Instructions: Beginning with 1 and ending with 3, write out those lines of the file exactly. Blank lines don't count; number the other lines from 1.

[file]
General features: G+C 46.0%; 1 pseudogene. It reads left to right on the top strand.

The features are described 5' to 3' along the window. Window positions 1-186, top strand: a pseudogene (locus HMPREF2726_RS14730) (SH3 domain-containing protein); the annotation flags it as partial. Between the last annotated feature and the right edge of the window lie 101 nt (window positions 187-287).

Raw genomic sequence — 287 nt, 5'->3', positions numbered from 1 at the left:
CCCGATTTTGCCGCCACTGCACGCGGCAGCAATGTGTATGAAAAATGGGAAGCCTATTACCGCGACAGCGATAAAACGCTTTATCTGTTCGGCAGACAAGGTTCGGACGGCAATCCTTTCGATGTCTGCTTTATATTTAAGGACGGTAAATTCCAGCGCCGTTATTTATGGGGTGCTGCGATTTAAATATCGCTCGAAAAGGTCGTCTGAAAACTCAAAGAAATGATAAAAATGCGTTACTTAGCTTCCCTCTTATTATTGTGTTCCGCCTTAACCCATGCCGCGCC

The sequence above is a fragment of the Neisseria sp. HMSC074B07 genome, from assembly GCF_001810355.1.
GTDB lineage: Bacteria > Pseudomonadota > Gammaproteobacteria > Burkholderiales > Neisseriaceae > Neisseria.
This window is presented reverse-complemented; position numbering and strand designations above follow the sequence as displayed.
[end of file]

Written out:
General features: G+C 46.0%; 1 pseudogene. It reads left to right on the top strand.

The features are described 5' to 3' along the window. Window positions 1-186, top strand: a pseudogene (locus HMPREF2726_RS14730) (SH3 domain-containing protein); the annotation flags it as partial. Between the last annotated feature and the right edge of the window lie 101 nt (window positions 187-287).

Raw genomic sequence — 287 nt, 5'->3', positions numbered from 1 at the left: